‘Tories and Labour are becoming more and more similar – but not quite the same,’ writes Professor James Woudhuysen

Rishi Sunak/Keir Starmer

‘Tories and Labour are becoming more and more similar – but not quite the same,’ writes Professor James Woudhuysen

James Woudhuysen

By James Woudhuysen

Published: 15/05/2024

- 19:32

Professor Woudhuysen questions whether the British public has lost faith in politics

Are the Tories and Labour just similar versions of each other? Has the British public lost faith in politics?

Cards on the table: the Tories and Labour are more and more similar – but not quite the same. And the British public has certainly lost faith in parliamentary politics – yet it’s more politically minded than at any time since the Thatcher era.

The circus around Natalie ‘selfish’ Elphicke and Sir Keir Starmer shows that Labour will do anything – really, anything – to get elected.

Yes, Starmer lacks principle, likes to flip-flop, and craves media adulation. But when Labour’s Wes Streeting claimed that a victory for Susan Hall, the Tories’ unsuccessful candidate for London mayor, would be a win for white supremacists, he confirmed that Labour has only smears to offer against the Tories, not real political differences.

StarmerSir Keir Starmer PA

Or take the Tories. Like Labour, Foreign Secretary David Cameron wants a ceasefire in Gaza – allowing Hamas to live to fight another day. The Tories give tickings-off, no more, to the fellow travellers of Hamas, to Just Stop Oil and to Stonewall. They agree with Labour on the rectitude of the United Nations and Joe Biden, on the need to cosy up to Brussels and to French president Emmanuel Macron, and on the unimpeachable professionalism of our own civil service. Like Labour, too, they are at best ambivalent on free speech. About controlling immigration and boosting economic growth, they prefer rhetoric to real action.

Contrary to some on the Right, though, the Conservatives do not now embody Socialism. They may favour nationalising the railways or Thames Water; but ownership of industrial sectors by a plainly incompetent, top-down state bureaucracy isn’t socialism – any more than high taxes and high public expenditure are.

Originally, socialism was about people power, free speech, democracy and liberation. But like Labour, the Tories’ instincts are for outsourcing political decisions to EU-friendly ‘experts’, and for silencing dissent. Churchill’s famous motto – ‘Trust the people’ – is well behind them.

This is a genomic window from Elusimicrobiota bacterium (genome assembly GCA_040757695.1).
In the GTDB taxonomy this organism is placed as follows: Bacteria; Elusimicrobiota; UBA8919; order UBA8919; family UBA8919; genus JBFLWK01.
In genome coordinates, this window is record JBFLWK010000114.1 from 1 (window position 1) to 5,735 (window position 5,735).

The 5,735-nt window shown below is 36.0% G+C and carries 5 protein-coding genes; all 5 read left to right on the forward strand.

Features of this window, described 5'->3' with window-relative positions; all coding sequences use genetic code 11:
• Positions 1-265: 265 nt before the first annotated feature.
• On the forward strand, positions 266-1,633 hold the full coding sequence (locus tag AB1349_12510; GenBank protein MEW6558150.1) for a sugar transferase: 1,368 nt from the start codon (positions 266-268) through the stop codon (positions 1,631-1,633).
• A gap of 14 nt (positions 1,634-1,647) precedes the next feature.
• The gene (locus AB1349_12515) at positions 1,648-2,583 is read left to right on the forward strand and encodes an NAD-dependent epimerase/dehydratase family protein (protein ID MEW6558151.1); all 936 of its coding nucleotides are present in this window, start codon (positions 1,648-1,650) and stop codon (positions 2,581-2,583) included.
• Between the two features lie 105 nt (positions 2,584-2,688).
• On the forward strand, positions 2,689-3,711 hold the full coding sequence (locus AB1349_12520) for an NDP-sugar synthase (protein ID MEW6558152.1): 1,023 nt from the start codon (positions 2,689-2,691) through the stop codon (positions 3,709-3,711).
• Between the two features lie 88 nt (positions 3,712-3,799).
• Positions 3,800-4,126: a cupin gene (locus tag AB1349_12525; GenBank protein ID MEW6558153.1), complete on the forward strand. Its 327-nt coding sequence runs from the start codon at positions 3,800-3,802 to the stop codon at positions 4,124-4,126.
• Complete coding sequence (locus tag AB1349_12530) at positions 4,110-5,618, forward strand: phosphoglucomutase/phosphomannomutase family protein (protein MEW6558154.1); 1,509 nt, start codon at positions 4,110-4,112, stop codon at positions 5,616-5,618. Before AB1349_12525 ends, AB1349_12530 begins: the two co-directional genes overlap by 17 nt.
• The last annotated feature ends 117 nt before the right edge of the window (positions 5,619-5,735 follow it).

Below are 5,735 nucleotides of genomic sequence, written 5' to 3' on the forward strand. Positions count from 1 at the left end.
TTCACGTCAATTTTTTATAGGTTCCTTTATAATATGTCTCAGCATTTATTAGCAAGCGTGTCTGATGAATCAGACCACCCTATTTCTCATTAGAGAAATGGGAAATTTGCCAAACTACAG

So what are the differences? The categories Left and Right emerged after the French Revolution of 1789. In the 21st century, they’re outdated. The key distinction today is between democrats and authoritarians – with both Tories and Labour in the latter camp.

SunakRishi SunakGetty

Yet while the Tories are a spent force, Labour is seen as the lesser evil. I thought I’d never agree with Neil Kinnock, but he is right on one thing: Starmer is unloved by the masses. Of course, many of Britain’s youthful voters have never suffered under a Labour government, and wish for a release. But they will find out the hard way that Labour shares with the Tories a great distance from and contempt for the masses – especially the working class.

Taking a leaf from the SNP, Labour will want to dictate how we eat, what we say in our own homes, how children must be worshipped – and how it’s parents who really deserve lessons. Labour will intensify the Tories’ war on the car, and will penalise airline travel. Should she become chancellor, Labour’s Rachel Reeves will say that UK debt demands that strikes are repressed more firmly than the Tories. Starmer and Streeting will flirt with the youth and uphold every passing fad. Meanwhile, a Labourite, Rejoiner media will portray every critic as ‘Far Right’.

In fact, the great philosopher Hannah Arendt (1906-1975) said it all about the dilemma before us. ‘Those who choose the lesser evil’, she wrote, ‘forget very quickly that they chose evil’.

After a time, the great, much-reviled British public will see the good sense in her words. It will have its own reckoning with the evil that is Labour.

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